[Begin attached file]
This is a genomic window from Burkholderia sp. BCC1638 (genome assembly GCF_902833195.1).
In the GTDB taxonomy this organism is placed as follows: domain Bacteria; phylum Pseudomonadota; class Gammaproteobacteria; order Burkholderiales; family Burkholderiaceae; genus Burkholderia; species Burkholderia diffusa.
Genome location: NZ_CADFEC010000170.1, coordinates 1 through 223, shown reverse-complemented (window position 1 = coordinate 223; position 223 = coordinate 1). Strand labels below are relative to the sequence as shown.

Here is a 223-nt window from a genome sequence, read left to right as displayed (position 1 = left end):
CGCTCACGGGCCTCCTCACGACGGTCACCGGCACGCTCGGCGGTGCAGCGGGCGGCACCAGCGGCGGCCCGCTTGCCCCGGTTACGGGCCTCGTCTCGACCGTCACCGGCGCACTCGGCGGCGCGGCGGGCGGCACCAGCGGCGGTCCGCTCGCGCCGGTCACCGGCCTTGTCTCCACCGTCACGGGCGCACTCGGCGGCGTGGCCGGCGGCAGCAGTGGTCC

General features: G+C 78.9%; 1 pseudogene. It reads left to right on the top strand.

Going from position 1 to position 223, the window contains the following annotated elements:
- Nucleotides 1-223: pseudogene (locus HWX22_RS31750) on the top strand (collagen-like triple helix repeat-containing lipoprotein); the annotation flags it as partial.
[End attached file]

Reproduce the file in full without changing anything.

This is a genomic window from Burkholderia sp. BCC1638 (genome assembly GCF_902833195.1).
In the GTDB taxonomy this organism is placed as follows: domain Bacteria; phylum Pseudomonadota; class Gammaproteobacteria; order Burkholderiales; family Burkholderiaceae; genus Burkholderia; species Burkholderia diffusa.
Genome location: NZ_CADFEC010000170.1, coordinates 1 through 223, shown reverse-complemented (window position 1 = coordinate 223; position 223 = coordinate 1). Strand labels below are relative to the sequence as shown.

Here is a 223-nt window from a genome sequence, read left to right as displayed (position 1 = left end):
CGCTCACGGGCCTCCTCACGACGGTCACCGGCACGCTCGGCGGTGCAGCGGGCGGCACCAGCGGCGGCCCGCTTGCCCCGGTTACGGGCCTCGTCTCGACCGTCACCGGCGCACTCGGCGGCGCGGCGGGCGGCACCAGCGGCGGTCCGCTCGCGCCGGTCACCGGCCTTGTCTCCACCGTCACGGGCGCACTCGGCGGCGTGGCCGGCGGCAGCAGTGGTCC

General features: G+C 78.9%; 1 pseudogene. It reads left to right on the top strand.

Going from position 1 to position 223, the window contains the following annotated elements:
- Nucleotides 1-223: pseudogene (locus HWX22_RS31750) on the top strand (collagen-like triple helix repeat-containing lipoprotein); the annotation flags it as partial.